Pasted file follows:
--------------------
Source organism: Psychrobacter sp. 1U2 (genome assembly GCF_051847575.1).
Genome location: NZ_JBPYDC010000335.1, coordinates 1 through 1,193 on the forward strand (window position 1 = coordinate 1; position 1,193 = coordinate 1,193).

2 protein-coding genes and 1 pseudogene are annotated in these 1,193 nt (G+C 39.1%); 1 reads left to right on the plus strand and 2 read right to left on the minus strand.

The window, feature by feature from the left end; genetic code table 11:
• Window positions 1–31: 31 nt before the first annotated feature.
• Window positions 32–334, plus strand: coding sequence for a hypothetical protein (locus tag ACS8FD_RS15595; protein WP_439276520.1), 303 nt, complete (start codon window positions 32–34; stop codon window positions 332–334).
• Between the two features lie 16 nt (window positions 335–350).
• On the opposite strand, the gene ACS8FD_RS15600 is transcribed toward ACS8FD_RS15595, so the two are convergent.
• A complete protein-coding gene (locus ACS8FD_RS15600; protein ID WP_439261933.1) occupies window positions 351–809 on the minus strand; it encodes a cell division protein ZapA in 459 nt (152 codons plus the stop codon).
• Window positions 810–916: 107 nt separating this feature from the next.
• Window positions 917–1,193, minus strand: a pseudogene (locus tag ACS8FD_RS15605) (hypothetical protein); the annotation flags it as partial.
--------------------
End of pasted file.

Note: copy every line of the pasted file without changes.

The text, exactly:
Source organism: Psychrobacter sp. 1U2 (genome assembly GCF_051847575.1).
Genome location: NZ_JBPYDC010000335.1, coordinates 1 through 1,193 on the forward strand (window position 1 = coordinate 1; position 1,193 = coordinate 1,193).

2 protein-coding genes and 1 pseudogene are annotated in these 1,193 nt (G+C 39.1%); 1 reads left to right on the plus strand and 2 read right to left on the minus strand.

The window, feature by feature from the left end; genetic code table 11:
• Window positions 1–31: 31 nt before the first annotated feature.
• Window positions 32–334, plus strand: coding sequence for a hypothetical protein (locus tag ACS8FD_RS15595; protein WP_439276520.1), 303 nt, complete (start codon window positions 32–34; stop codon window positions 332–334).
• Between the two features lie 16 nt (window positions 335–350).
• On the opposite strand, the gene ACS8FD_RS15600 is transcribed toward ACS8FD_RS15595, so the two are convergent.
• A complete protein-coding gene (locus ACS8FD_RS15600; protein ID WP_439261933.1) occupies window positions 351–809 on the minus strand; it encodes a cell division protein ZapA in 459 nt (152 codons plus the stop codon).
• Window positions 810–916: 107 nt separating this feature from the next.
• Window positions 917–1,193, minus strand: a pseudogene (locus tag ACS8FD_RS15605) (hypothetical protein); the annotation flags it as partial.